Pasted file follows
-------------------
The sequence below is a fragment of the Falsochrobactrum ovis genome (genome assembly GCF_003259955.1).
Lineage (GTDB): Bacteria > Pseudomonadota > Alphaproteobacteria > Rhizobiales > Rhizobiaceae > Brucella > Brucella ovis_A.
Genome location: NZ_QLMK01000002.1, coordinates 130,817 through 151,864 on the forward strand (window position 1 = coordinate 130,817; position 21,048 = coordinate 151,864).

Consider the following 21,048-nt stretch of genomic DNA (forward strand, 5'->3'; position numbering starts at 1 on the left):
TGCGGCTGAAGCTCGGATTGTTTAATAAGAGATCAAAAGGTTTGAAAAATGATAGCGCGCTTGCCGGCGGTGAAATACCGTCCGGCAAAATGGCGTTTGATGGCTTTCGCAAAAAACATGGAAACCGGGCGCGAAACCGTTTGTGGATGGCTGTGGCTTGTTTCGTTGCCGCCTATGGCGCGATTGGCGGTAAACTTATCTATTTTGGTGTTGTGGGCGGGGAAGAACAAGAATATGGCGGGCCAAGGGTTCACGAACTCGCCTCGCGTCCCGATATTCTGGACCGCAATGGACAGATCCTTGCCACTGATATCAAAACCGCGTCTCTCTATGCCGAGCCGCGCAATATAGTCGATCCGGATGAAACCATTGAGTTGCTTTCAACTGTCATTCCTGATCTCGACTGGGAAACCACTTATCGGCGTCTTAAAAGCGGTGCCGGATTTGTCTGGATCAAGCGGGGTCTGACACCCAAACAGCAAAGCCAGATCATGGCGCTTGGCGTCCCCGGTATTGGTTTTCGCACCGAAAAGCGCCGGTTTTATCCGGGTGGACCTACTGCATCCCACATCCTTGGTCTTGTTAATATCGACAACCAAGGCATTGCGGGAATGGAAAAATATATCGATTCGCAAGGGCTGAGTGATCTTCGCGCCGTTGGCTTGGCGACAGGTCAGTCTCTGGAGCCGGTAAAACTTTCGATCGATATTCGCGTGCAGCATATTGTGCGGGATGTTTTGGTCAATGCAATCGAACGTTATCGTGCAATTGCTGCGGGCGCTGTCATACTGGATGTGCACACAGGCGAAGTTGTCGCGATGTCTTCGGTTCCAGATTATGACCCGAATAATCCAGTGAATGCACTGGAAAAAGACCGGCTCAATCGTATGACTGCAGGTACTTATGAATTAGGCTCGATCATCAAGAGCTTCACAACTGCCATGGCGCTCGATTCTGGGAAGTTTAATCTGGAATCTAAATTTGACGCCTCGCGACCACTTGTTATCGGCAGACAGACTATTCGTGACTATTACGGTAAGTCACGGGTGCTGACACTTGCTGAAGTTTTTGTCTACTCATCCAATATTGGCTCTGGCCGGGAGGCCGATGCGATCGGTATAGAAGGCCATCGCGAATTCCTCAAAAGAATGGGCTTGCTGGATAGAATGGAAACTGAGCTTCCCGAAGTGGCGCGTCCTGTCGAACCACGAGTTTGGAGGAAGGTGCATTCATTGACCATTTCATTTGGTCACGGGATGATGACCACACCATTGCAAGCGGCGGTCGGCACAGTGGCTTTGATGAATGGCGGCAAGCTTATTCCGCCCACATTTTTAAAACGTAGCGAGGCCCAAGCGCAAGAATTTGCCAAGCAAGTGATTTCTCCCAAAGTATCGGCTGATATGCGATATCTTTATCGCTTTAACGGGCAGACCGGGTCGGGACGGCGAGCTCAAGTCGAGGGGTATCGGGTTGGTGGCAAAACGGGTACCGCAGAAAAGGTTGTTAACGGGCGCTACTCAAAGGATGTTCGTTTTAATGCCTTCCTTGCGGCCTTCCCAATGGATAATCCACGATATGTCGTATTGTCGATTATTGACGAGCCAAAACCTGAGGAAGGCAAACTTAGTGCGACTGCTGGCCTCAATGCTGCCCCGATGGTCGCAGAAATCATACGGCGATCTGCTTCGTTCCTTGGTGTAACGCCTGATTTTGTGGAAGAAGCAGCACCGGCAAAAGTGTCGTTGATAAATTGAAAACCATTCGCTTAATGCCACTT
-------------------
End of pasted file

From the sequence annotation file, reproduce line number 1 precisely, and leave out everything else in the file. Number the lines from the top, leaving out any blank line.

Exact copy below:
The sequence below is a fragment of the Falsochrobactrum ovis genome (genome assembly GCF_003259955.1).